If you like vintage and antique jewellery, you’ve probably come across pieces that are described as “Gold,” “Gold Filled,” “Gold Plated,” or any of a dozen other terms that use the word Gold. It’s crucial to know the difference between these prevalent expressions while searching for vintage and antique jewellery, whether on eBay or at your local antique mall or for industrial purposes because of the gold electroplating service. All “Gold” is not created equal.
To truly comprehend any of these phrases, you must first understand certain gold fundamentals and gold electroplating services.
Gold is a non-metallic element. This signifies that pure gold is composed entirely of gold atoms. Copper (formed entirely of copper atoms), iron (made entirely of iron atoms), and aluminium are examples of elemental metals (made of nothing but aluminium atoms). Gold is orangish-yellow in colour (often referred to as “buttery” yellow), has a bright shine (high lustre), is highly soft (it scratches readily), and is exceedingly flexible in its natural state (it can be hammered and stretched easily with iron tools).
When individuals refer to the “Gold Price,” “Spot Gold Price,” or “Gold Bullion,” they are referring to pure elemental gold. On the other hand, pure gold is so delicate that it is rarely used to produce jewellery because it cannot withstand daily wear. A pure gold ring, for example, would lose its shape with time, and any stones embedded in it would be at risk of falling out. So instead, the majority of jewellery is comprised of a “gold alloy.” Any two metals can be combined to form an alloy and gold electroplating service. Brass, for example, is a copper and zinc alloy. Copper and zinc are melted together and “stirred” to make brass.
On the other hand, gold alloys are created by melting pure gold and mixing it with another metal (usually silver, copper or tin). As a result, most gold jewellery on the market today is created from a gold alloy of some sort.
Indicating Gold Content
Because gold jewellery is typically sold as an alloy, knowing how much pure gold it contains – and consequently its inherent value and the gold electroplating service – is critical. The Karat System and the Numeric System are two standard systems for marking gold content in jewellery (known as “Fineness Marking”).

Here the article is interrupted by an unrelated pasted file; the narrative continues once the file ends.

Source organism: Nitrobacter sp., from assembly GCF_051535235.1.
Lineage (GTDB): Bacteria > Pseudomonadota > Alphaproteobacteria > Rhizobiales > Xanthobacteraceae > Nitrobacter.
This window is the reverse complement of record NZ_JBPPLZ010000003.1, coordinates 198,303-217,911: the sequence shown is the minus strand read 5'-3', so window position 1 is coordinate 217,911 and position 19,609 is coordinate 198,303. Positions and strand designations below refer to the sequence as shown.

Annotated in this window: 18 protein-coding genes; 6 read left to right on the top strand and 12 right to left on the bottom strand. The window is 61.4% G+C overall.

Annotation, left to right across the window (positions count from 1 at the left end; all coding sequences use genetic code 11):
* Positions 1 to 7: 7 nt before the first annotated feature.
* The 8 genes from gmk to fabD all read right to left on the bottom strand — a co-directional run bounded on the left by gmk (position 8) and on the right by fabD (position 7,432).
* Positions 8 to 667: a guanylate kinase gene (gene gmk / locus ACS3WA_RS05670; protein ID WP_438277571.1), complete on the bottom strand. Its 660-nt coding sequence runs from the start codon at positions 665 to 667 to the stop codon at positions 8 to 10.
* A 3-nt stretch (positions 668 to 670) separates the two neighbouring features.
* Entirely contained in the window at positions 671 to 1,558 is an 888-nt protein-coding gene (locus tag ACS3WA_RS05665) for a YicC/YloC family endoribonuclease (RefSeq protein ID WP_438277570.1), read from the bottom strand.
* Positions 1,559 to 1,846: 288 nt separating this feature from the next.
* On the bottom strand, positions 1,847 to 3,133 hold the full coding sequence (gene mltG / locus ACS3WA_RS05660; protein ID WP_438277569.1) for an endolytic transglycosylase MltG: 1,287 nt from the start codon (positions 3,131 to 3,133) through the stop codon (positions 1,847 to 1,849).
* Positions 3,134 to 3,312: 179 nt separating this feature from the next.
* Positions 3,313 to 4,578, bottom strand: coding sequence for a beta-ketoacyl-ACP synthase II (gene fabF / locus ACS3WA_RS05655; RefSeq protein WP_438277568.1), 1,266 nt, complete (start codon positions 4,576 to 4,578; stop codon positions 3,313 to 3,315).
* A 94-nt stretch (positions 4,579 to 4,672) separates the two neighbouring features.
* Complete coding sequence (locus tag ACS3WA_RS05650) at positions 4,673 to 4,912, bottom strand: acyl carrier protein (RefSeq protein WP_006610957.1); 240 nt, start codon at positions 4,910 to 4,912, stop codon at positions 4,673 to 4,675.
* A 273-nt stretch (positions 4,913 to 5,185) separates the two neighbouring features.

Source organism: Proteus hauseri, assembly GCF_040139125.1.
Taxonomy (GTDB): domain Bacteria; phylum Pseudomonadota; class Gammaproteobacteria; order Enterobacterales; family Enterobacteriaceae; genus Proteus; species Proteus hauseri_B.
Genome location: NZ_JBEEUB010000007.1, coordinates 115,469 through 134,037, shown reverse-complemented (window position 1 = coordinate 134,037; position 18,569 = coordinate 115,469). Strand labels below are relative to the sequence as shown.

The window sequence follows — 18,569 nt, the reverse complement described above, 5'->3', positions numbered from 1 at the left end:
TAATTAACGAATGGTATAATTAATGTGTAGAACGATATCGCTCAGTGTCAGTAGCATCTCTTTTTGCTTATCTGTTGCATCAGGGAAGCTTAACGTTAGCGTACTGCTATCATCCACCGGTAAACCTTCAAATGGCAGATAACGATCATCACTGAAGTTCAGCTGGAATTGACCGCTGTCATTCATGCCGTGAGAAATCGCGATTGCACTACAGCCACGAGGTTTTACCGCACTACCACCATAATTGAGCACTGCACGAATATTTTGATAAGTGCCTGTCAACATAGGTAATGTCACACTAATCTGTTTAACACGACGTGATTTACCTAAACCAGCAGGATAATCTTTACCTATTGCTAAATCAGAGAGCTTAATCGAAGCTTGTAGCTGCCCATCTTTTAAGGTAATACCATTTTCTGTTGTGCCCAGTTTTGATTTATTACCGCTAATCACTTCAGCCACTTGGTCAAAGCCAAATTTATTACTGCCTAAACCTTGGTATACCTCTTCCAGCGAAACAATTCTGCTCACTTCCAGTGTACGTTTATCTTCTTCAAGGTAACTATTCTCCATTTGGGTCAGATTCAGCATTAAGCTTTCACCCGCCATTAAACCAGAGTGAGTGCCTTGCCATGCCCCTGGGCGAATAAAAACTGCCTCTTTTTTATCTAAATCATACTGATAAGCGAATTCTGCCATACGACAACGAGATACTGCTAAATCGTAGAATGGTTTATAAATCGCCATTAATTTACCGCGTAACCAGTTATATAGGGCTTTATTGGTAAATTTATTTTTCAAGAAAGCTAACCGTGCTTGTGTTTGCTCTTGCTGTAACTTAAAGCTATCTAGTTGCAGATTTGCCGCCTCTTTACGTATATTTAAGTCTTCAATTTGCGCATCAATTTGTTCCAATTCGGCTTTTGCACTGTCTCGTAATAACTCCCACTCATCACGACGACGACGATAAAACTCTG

The Karat system is employed in the United States and countries that export considerably to the United States. Pure elemental gold is referred to as 24K gold in the Karat System. In the Karat System, 24K gold is the highest standard.
24K gold is gold in its purest form, with no other metals added (but most 24K gold contains trace amounts of other metals). Even excellent gold bullion is called 99.999 per cent gold rather than 100 per cent gold for this reason). The quantity of “karats” of gold in each alloy indicates gold alloys in the Karat System. In the United States, for example, 14 Karat and 10 Karat gold are often seen. 14 Karat Gold is made up of 14 parts (or “karats”) of gold and ten parts (or “karats”) of another metal (58.3 per cent pure gold). 10K gold is made up of 10 parts gold and 14 parts metal (41.6 per cent pure gold). Other common signs include:
- 18K = 75% Pure Gold
- 12K = 50% Pure Gold
- 9K = 33% Pure Gold (common in British and Antique Pieces. It is technically unlawful to represent 9K gold in the U.S. as being solid gold)
While 20K, 21K, and 22K gold artefacts are uncommon in the United States, they can be found occasionally. These are typically from the Middle East (e.g. Kuwaiti) or the Far East (e.g. Hong Kong).
The primary fineness marking system outside of the United States (and a few other Western countries) is a numeric system that specifies pure gold on a foundation of parts per thousand.
If something is 18K gold (75 per cent pure gold), it is 750 parts out of 1000 pure gold. It’s a percentage — 750/1000 = 0.75, or 75%. The first number is used in the Numeric Marking System (also known as the “European System” or “Convention System”). As a result, an object that was 75% gold (18K in the Karat System) would only be labelled with the number 750. Similarly, an object containing 58.5 per cent gold (quite near to 14K in the Karat System) would be labelled with the number 585. 375 = 375/1000 or 9K Gold 875 = 875/1000 or 21K Gold are other popular markings.
So, to answer the question of 10k considered plated or goldfilled? Neither of them. If it’s just marked 10K, it’s a 41.66 per cent gold alloy with another metal or metals (usually copper or copper and silver). So, it’s made of solid gold.
Gold-filled with a base metal core and a gold or gold alloy layer that accounts for at least 5% of the object’s weight. If the thing is designated 10K gold-filled, the gold layer over the base metal core is 10K, or 41.66 per cent gold, yet the gold still accounts for only 5% of the overall weight.
Gold plating refers to the process of gold electroplating service an extremely thin layer of gold onto a base metal that can be as thin as a few millionths of an inch thick. The gold may make up less than.01 per cent of the total weight of the piece.
Because gold is a precious metal, it is not an inexpensive option for industrial use, hence industrial gold electroplating service is costly. This is why Smart Microns provides a zero-waste gold electroplating service with the lowest gold-to-surface-area ratio possible.